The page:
T 1024/18 – Another Turn of Events for Description Amendments
This decision appears to bring description amendments back to requiring amendments to the description to conform with any amended…
In April 2010, the European Patent Office brought into effect a change to Rule 36 EPC that significantly limited the flexibility for applicants to file European divisional patent applications. A divisional application is a type of patent application which contains subject matter from a previously filed application, and is generally used when the original application describes more than one invention, meaning the applicant is required to split it into separate applications for each invention.
Previously, the only requirement was that the earlier European patent application must still be pending. However, the EPO’s rule change meant that any divisional application must be filed within 24 months of an examination report, or of any communication in which the EPO raised a lack of unity objection. This was introduced to prevent patent applicants from filing cascading divisional applications, effectively stringing out proceedings on applications and keeping a pending application alive for years after the original filing date, and also to reduce the workload of the EPO.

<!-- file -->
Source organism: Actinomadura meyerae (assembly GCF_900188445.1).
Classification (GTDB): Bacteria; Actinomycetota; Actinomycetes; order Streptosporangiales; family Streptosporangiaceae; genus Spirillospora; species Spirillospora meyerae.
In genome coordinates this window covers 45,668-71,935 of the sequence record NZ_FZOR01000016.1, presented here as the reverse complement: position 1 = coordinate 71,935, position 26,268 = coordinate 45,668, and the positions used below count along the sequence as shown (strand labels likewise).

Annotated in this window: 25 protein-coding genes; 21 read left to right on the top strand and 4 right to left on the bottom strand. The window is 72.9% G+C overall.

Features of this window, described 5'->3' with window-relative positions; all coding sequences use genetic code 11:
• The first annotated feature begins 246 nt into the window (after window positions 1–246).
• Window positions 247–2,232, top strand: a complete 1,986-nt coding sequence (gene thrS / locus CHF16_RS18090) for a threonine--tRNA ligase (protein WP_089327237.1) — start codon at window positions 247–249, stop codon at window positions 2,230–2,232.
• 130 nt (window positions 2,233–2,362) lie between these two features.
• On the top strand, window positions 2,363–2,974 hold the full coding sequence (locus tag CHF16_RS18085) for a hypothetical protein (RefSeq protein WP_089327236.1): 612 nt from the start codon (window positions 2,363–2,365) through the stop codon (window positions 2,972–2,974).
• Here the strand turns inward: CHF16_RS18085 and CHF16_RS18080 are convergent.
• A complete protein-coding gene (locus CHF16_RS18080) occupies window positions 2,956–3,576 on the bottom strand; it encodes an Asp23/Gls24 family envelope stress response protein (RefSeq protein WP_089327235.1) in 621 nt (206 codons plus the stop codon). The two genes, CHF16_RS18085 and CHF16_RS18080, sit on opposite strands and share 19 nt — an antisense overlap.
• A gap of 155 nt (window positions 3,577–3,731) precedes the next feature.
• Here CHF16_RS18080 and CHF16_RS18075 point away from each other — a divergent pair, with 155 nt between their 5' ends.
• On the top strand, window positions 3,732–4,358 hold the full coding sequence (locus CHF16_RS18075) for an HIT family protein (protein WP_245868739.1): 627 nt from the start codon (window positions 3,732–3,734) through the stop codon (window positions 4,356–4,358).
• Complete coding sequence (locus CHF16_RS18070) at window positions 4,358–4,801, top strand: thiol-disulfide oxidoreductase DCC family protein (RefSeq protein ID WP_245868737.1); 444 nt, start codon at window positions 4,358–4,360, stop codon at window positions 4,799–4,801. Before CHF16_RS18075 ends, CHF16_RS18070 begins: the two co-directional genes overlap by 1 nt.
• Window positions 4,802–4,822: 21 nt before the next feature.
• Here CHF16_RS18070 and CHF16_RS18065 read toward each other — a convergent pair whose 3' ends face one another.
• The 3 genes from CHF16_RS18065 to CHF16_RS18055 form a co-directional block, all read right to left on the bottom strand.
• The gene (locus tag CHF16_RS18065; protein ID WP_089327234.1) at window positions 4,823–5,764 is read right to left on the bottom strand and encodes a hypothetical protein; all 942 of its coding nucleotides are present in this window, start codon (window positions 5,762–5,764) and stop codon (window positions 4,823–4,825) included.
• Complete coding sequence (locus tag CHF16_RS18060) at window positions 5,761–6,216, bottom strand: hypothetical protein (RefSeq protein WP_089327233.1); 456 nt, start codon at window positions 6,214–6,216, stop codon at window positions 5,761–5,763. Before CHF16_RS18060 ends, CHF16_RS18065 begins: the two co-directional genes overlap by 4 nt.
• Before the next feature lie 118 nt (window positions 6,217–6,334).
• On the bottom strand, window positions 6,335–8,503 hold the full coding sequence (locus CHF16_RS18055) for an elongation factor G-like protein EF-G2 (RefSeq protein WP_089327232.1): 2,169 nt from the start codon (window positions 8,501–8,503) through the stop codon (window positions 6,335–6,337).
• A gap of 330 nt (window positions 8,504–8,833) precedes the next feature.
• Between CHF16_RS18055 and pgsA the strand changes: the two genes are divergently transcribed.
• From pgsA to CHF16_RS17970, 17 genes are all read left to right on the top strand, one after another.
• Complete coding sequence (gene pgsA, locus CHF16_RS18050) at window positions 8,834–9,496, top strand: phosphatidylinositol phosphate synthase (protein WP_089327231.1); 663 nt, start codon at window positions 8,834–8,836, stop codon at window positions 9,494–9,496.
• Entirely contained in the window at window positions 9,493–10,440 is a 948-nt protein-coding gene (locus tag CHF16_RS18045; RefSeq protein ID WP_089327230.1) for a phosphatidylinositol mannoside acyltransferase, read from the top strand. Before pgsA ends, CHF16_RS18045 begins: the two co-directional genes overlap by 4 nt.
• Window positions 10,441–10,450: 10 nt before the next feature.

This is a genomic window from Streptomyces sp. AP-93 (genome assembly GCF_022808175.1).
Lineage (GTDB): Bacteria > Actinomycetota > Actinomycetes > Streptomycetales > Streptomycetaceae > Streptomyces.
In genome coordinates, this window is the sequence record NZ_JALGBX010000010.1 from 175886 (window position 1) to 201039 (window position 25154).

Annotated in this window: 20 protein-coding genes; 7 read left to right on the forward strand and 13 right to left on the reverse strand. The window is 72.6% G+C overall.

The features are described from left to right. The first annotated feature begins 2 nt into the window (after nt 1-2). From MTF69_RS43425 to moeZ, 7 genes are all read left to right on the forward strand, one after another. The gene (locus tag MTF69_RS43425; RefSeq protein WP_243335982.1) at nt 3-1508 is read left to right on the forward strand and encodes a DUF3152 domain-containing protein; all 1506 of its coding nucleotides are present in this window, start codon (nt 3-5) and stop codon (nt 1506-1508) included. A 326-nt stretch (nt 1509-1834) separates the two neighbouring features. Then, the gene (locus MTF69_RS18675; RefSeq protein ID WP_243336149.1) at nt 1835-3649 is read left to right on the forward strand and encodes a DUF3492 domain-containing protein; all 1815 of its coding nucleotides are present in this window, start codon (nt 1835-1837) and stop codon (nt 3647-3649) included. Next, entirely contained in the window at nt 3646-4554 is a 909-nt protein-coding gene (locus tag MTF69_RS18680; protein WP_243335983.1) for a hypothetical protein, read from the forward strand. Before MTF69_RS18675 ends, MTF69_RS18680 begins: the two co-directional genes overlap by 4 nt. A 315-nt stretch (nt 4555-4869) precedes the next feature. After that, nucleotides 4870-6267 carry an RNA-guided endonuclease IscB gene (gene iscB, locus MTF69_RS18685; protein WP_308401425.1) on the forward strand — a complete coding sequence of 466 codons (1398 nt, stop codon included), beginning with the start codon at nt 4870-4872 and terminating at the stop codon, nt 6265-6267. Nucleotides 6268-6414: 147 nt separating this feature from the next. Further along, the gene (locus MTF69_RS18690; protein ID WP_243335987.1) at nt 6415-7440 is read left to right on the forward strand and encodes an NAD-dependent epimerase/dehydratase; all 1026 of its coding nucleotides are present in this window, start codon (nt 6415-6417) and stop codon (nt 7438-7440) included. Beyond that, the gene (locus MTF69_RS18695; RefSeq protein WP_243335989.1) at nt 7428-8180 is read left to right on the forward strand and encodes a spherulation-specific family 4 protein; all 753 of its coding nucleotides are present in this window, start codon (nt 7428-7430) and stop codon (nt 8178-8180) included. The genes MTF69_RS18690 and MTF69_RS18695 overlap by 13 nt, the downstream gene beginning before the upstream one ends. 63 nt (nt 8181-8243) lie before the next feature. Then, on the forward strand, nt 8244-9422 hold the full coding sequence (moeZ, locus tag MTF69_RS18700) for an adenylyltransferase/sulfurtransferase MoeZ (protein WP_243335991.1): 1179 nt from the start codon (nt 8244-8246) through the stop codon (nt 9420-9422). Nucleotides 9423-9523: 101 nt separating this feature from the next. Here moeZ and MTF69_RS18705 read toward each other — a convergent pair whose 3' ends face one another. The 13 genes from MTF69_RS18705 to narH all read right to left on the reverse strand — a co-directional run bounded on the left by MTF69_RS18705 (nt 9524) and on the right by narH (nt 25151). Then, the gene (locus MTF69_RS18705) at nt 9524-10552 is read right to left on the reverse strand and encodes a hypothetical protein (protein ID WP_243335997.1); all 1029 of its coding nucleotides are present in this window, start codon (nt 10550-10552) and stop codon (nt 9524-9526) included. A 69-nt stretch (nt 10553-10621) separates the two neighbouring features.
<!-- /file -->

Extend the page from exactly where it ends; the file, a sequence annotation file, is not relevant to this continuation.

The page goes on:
However, this rule change has proved unpopular with patent applicants, and has not worked as the EPO had hoped. Rather than filing fewer divisional applications, in the uncertainty created by the short 24 month deadline, applicants in fact have filed more, many of them unnecessarily.
Consequently, and after consultations between the EPO and the patent profession, the change to Rule 36 EPC has been repealed within just four years.
The new rule change comes into effect as of 1 April 2014. For any divisional applications filed on or after that date, the only requirement will be that the application to be divided must still be pending.
There is a new aspect to the forthcoming rule change, in that there will be an additional fee as part of the filing fee for second generation divisional applications and beyond. Also, this fee will increase with each subsequent generation, up to a certain (yet to be set) defined fee limit. This is the EPO’s new measure to try and deter patent applicants from filing cascading divisional applications, but without causing them to file unnecessary applications.
If you have any questions on this rule change, or would like any advice on this matter, then please contact us.